Thanks to Game Pass a good percentage of players on my friends list were checking out Gears 5 from day one which means in terms of popularity it’s off to a good start. I’ve not touched on the multiplayer much yet and have been focusing on the campaign so here’s my impressions of that so far… and spoiler free.
Starting out in Gears 5 means that the “boot camp” tutorial will be the very first thing you play before you get any further into the game. Anyone who has played Gears of War 4 will be familiar with the setting and the robotic DeeBees that you test your fighting skills against. It’s straightforward and gives you a taste of the game’s mechanics before dropping you into the campaign or multiplayer. The game also mentions at this point the topic of difficulty levels so players who find it challenging can dial it back in the game itself to focus less on shooting technique and more of the experience. There’s still new tricks to learn in the rest of the game too but what is here is enough to get you started and if you ever need a refresher it’s always available from the main menu.
The narrative in the campaign so far has been creative and least does really well to keep you hooked. You might know from advertising some aspects of what’s to come but there’s still a few surprises in store for players and I’m glad The Coalition was willing to push hard. I’ve appreciated the direction that it’s taken with many of the characters so far and how they’ve allowed room for them to have their own tales to tell even if it’s only in conversation. And it’s good having Marcus Fenix be a voice through the game again even if it’s often just radio chatter. I’m halfway through the campaign now and I’m liking it a lot. Worth noting is if you’re new to the series there’s a video that runs through the original trilogy as well as the opening introduction so that you can catch up on anything you might miss. With the series turning 13 years old in November it’s likely a few players aren’t familiar with the whole story so this is a helpful addition.
The big gameplay additions of note so far have been:
- Up to three players can now take part in the campaign. You’re still confined to the appropriate characters but it does add a new mechanic thanks to that addition.
- The droid “Jack” is now a controllable character in both campaign and multiplayer. No just for open doors, the new Jack can provide a myriad of support skills to a team and is upgradeable with new skills.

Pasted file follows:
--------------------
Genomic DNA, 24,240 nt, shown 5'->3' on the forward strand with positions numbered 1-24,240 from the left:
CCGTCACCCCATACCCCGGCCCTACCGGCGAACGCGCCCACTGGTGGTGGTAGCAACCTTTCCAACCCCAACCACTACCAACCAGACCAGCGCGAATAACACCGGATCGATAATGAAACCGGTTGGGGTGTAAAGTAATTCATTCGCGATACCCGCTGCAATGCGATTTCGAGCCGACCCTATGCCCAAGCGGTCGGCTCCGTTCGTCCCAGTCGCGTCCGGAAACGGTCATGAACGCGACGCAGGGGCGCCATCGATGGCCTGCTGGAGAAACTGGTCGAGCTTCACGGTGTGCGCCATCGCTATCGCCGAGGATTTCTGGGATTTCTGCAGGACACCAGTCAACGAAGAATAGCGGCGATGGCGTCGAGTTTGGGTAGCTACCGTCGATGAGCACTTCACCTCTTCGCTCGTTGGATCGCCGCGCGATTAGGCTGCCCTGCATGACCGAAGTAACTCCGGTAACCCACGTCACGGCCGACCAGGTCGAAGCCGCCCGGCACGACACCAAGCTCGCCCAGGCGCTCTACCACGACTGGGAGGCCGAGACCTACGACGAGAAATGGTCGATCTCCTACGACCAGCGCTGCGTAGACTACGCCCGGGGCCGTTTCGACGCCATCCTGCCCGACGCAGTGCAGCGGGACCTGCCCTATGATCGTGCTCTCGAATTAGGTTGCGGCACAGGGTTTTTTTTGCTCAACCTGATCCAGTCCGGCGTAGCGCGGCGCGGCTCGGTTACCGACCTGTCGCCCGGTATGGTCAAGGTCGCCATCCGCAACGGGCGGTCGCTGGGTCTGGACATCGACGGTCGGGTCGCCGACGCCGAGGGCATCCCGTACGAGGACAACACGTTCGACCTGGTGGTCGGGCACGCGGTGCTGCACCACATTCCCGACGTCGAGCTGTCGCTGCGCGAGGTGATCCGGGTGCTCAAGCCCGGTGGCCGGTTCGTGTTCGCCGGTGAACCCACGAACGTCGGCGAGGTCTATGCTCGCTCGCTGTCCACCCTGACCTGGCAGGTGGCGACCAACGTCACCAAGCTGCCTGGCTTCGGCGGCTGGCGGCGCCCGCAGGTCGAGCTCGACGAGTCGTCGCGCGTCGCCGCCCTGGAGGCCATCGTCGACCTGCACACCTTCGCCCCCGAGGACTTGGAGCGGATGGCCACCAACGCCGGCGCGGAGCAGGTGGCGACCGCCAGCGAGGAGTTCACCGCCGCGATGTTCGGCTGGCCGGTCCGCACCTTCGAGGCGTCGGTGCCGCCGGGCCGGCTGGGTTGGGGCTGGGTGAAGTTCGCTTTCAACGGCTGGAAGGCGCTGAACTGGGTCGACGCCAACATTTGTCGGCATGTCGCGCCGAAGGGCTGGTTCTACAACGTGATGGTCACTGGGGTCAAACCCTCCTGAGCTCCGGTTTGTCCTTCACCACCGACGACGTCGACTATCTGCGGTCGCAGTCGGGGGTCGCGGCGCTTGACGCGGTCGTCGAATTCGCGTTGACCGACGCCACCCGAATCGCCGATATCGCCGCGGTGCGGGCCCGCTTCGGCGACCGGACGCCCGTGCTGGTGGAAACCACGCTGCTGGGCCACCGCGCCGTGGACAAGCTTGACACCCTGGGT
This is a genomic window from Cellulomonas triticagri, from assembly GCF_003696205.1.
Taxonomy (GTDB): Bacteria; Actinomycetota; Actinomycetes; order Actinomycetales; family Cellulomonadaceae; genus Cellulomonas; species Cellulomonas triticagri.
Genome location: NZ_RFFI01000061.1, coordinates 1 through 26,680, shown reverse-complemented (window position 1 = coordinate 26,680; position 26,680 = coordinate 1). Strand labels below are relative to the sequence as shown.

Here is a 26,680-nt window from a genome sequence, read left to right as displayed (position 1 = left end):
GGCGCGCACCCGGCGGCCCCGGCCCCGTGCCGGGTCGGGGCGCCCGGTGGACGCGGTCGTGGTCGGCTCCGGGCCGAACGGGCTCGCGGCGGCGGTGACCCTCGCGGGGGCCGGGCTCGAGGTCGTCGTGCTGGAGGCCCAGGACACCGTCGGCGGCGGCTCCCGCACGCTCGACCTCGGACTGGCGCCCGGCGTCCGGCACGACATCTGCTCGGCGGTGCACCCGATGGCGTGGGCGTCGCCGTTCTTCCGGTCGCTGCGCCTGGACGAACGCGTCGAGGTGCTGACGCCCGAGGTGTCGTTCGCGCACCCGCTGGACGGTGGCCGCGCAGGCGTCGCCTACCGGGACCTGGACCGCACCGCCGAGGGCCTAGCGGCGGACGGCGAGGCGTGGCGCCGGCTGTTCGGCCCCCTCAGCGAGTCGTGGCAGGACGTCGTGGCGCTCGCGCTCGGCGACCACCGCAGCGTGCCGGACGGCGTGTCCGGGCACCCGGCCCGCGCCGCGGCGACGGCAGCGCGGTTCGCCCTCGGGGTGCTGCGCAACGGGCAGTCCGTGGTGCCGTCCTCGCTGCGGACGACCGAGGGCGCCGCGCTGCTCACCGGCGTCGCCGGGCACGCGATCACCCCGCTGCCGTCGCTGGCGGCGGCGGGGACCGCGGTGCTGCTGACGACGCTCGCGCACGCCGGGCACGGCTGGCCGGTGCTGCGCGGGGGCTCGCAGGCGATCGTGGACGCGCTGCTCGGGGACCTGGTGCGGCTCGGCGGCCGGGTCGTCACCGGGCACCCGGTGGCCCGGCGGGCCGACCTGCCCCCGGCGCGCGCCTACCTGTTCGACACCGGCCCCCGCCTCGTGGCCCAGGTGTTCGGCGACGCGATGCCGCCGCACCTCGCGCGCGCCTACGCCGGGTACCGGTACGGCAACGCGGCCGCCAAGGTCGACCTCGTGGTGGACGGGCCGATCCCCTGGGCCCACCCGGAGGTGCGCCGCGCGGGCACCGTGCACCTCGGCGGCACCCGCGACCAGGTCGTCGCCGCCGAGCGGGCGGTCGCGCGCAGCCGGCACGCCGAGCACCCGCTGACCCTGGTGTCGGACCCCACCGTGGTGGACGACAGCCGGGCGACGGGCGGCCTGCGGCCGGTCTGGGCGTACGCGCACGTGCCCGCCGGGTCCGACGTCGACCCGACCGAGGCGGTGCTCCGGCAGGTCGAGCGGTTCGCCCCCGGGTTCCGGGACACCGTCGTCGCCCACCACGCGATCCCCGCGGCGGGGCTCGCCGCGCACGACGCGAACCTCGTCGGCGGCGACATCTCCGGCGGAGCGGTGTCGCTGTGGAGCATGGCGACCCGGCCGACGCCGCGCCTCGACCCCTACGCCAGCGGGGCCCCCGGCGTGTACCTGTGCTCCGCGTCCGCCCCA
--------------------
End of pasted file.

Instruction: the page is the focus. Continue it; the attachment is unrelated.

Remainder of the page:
- The environments plays a big role in setting up some fun scenarios. Past games have used this trick before from lights to ward of enemies to avoiding killer weather but nothing like this.
- New open areas that allow a player to have a little fun and not be confined to following the series traditional linear levels.
- Finding unique weapons that offer perks that may convince you to hold onto them longer than you normally would in the game.
- Enemy variety has been given a boost with new types that will push players to be more flexible during encounters.
The production aspects of the game are top level. The graphics are phenomenal and developer The Coalition is hell bent on staying far away from the original trilogy’s often criticized art choices that leaned toward greys and browns. There’s nothing but an abundance of colour in Gears 5 and screenshots don’t do any of it justice. It’s a shame I needed to tweak the ones I have here on show because they lose a little spark when making them non-HDR compatible. Lighting in the game is at times spectacular with situations that do well to demonstrate the best the Unreal engine can do. Some terrain deformation is in there too as you travel through snow and sand and it’s pretty amazing to turn around and see the winding trail that your character has left behind.vWith 4K/HDR/60fps on an Xbox One X it’s easily a game worth showing off to people and anyone with a better spec PC will be VERY happy too with it supporting a wide range of graphics options to allow you to get the best out of your system. If you have a good audio system (or headphones) get them out and crank them up as the game supports Dolby Atmos and does a great job of delivering a Gears style cacophony of gunfire, growls and a the usual multitude of squishy things.
Even with the advances there’s still a couple of things that surprised me and the first is how still feel restricted in where on a map that you can travel. The game is fine in allowing your character to rush to barricades, clamber through windows or down ledges but you can still run into a lot of artificial barriers that expose limitations of the levels or design which calls back to problems that even existed in the original game. I soon put that aside as I got further into the game but it was still jarring. The second is that the game is launching out of the gate with a few bugs that forced me to restart a couple of times… especially if I’ve paused during cutscenes. Hopefully those get resolved in updates real soon because I didn’t expect to see these kinds of issues escape QA.
Issues aside I’ve been completely absorbed in the Gears 5 campaign and found myself playing it through the night and into wee small hours of the morning because I wanted to see the conclusion to a chapter or act before getting some sleep. As I’ve been getting very little sleep over these last few days it’s probably a fair sign that I’m really wanting to find to find out what happens to everyone before it gets spoiled. And with the expanded co-op I’ll be back to tackle it again at a harder setting too.
The campaign in Gears 5 feels like it’s taking a big step forward in establishing a new generation beyond the Xbox 360 trilogy and it’s much stronger for it.